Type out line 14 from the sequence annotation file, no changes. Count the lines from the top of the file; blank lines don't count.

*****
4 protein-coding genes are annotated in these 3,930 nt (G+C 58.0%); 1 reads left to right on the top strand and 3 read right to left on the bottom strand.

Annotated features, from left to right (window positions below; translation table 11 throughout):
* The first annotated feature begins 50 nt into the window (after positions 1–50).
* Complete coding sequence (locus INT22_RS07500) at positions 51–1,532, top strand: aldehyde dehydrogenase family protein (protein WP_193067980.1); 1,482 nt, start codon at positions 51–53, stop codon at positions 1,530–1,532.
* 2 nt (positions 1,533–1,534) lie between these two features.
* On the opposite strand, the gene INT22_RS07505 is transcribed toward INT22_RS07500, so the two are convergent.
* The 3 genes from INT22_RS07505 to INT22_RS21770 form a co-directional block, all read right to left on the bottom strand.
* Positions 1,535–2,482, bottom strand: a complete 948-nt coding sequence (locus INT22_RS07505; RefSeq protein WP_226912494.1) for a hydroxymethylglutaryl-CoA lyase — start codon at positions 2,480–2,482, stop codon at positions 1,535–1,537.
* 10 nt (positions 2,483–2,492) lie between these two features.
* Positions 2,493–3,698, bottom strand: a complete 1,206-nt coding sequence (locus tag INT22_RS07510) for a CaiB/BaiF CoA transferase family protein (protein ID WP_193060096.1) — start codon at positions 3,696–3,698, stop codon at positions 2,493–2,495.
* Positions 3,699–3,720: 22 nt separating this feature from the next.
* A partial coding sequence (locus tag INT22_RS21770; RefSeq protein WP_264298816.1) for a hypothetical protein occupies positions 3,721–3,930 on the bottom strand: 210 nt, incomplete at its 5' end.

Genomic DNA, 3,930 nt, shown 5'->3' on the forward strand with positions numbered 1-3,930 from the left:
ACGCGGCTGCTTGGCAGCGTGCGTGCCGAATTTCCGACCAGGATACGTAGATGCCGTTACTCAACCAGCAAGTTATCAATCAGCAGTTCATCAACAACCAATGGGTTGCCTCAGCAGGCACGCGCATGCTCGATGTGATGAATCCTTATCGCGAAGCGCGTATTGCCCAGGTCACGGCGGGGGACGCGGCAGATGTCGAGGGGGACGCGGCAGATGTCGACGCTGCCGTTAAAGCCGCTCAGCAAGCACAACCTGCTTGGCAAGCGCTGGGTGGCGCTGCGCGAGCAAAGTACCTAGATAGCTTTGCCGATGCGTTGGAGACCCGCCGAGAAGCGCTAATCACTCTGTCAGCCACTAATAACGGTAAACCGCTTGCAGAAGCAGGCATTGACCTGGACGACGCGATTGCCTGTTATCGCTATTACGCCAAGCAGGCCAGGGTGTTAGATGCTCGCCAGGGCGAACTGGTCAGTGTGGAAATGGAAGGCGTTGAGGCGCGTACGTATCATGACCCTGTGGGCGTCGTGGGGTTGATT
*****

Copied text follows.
ACGCGGCTGCTTGGCAGCGTGCGTGCCGAATTTCCGACCAGGATACGTAGATGCCGTTACTCAACCAGCAAGTTATCAATCAGCAGTTCATCAACAACCAATGGGTTGCCTCAGCAGGCACGCGCATGCTCGATGTGATGAATCCTTATCGCGAAGCGCGTATTGCCCAGGTCACGGCGGGGGACGCGGCAGATGTCGAGGGGGACGCGGCAGATGTCGACGCTGCCGTTAAAGCCGCTCAGCAAGCACAACCTGCTTGGCAAGCGCTGGGTGGCGCTGCGCGAGCAAAGTACCTAGATAGCTTTGCCGATGCGTTGGAGACCCGCCGAGAAGCGCTAATCACTCTGTCAGCCACTAATAACGGTAAACCGCTTGCAGAAGCAGGCATTGACCTGGACGACGCGATTGCCTGTTATCGCTATTACGCCAAGCAGGCCAGGGTGTTAGATGCTCGCCAGGGCGAACTGGTCAGTGTGGAAATGGAAGGCGTTGAGGCGCGTACGTATCATGACCCTGTGGGCGTCGTGGGGTTGATT